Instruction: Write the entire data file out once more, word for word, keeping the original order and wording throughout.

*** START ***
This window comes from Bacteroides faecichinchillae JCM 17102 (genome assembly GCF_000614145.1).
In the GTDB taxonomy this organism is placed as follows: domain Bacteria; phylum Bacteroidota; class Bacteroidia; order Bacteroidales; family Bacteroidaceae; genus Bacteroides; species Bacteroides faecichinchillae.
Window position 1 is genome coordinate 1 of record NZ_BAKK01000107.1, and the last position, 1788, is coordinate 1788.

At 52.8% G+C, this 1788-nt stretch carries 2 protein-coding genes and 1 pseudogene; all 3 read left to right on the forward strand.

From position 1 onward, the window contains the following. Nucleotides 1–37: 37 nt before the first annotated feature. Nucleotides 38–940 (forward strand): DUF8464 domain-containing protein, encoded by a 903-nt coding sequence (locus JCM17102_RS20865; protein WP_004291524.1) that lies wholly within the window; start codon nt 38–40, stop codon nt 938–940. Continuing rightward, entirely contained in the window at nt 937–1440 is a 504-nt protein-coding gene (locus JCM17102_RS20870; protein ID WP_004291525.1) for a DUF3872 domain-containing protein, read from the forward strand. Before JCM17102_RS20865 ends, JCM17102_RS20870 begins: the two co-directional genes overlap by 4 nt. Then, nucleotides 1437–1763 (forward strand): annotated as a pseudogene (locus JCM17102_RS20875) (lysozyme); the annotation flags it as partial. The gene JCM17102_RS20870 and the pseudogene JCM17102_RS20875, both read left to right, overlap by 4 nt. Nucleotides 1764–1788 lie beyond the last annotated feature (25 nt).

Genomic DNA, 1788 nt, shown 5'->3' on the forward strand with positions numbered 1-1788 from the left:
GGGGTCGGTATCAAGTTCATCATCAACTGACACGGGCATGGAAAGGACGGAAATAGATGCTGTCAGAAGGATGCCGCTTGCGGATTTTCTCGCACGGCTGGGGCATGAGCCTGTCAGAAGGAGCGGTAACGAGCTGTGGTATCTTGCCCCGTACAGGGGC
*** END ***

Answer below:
This window comes from Bacteroides faecichinchillae JCM 17102 (genome assembly GCF_000614145.1).
In the GTDB taxonomy this organism is placed as follows: domain Bacteria; phylum Bacteroidota; class Bacteroidia; order Bacteroidales; family Bacteroidaceae; genus Bacteroides; species Bacteroides faecichinchillae.
Window position 1 is genome coordinate 1 of record NZ_BAKK01000107.1, and the last position, 1788, is coordinate 1788.

At 52.8% G+C, this 1788-nt stretch carries 2 protein-coding genes and 1 pseudogene; all 3 read left to right on the forward strand.

From position 1 onward, the window contains the following. Nucleotides 1–37: 37 nt before the first annotated feature. Nucleotides 38–940 (forward strand): DUF8464 domain-containing protein, encoded by a 903-nt coding sequence (locus JCM17102_RS20865; protein WP_004291524.1) that lies wholly within the window; start codon nt 38–40, stop codon nt 938–940. Continuing rightward, entirely contained in the window at nt 937–1440 is a 504-nt protein-coding gene (locus JCM17102_RS20870; protein ID WP_004291525.1) for a DUF3872 domain-containing protein, read from the forward strand. Before JCM17102_RS20865 ends, JCM17102_RS20870 begins: the two co-directional genes overlap by 4 nt. Then, nucleotides 1437–1763 (forward strand): annotated as a pseudogene (locus JCM17102_RS20875) (lysozyme); the annotation flags it as partial. The gene JCM17102_RS20870 and the pseudogene JCM17102_RS20875, both read left to right, overlap by 4 nt. Nucleotides 1764–1788 lie beyond the last annotated feature (25 nt).

Genomic DNA, 1788 nt, shown 5'->3' on the forward strand with positions numbered 1-1788 from the left:
GGGGTCGGTATCAAGTTCATCATCAACTGACACGGGCATGGAAAGGACGGAAATAGATGCTGTCAGAAGGATGCCGCTTGCGGATTTTCTCGCACGGCTGGGGCATGAGCCTGTCAGAAGGAGCGGTAACGAGCTGTGGTATCTTGCCCCGTACAGGGGC